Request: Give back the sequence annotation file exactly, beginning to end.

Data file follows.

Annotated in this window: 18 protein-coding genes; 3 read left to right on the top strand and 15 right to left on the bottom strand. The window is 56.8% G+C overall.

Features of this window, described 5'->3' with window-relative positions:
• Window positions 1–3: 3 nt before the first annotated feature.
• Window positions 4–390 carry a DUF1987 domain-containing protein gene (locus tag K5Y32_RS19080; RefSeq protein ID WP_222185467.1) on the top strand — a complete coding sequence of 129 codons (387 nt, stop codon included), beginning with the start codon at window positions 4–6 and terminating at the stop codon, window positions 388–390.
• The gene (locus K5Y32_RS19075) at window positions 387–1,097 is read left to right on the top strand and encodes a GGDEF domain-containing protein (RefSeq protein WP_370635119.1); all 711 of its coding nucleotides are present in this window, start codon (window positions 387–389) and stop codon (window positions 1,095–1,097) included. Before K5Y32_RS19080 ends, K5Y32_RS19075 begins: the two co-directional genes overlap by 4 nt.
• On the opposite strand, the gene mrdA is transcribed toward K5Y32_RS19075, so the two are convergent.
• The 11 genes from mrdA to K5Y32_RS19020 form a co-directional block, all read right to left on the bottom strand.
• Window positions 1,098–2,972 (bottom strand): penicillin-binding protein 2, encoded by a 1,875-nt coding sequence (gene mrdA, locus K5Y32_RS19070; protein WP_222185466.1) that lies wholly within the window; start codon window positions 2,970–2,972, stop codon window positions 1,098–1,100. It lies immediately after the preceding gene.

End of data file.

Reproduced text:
Annotated in this window: 18 protein-coding genes; 3 read left to right on the top strand and 15 right to left on the bottom strand. The window is 56.8% G+C overall.

Features of this window, described 5'->3' with window-relative positions:
• Window positions 1–3: 3 nt before the first annotated feature.
• Window positions 4–390 carry a DUF1987 domain-containing protein gene (locus tag K5Y32_RS19080; RefSeq protein ID WP_222185467.1) on the top strand — a complete coding sequence of 129 codons (387 nt, stop codon included), beginning with the start codon at window positions 4–6 and terminating at the stop codon, window positions 388–390.
• The gene (locus K5Y32_RS19075) at window positions 387–1,097 is read left to right on the top strand and encodes a GGDEF domain-containing protein (RefSeq protein WP_370635119.1); all 711 of its coding nucleotides are present in this window, start codon (window positions 387–389) and stop codon (window positions 1,095–1,097) included. Before K5Y32_RS19080 ends, K5Y32_RS19075 begins: the two co-directional genes overlap by 4 nt.
• On the opposite strand, the gene mrdA is transcribed toward K5Y32_RS19075, so the two are convergent.
• The 11 genes from mrdA to K5Y32_RS19020 form a co-directional block, all read right to left on the bottom strand.
• Window positions 1,098–2,972 (bottom strand): penicillin-binding protein 2, encoded by a 1,875-nt coding sequence (gene mrdA, locus K5Y32_RS19070; protein WP_222185466.1) that lies wholly within the window; start codon window positions 2,970–2,972, stop codon window positions 1,098–1,100. It lies immediately after the preceding gene.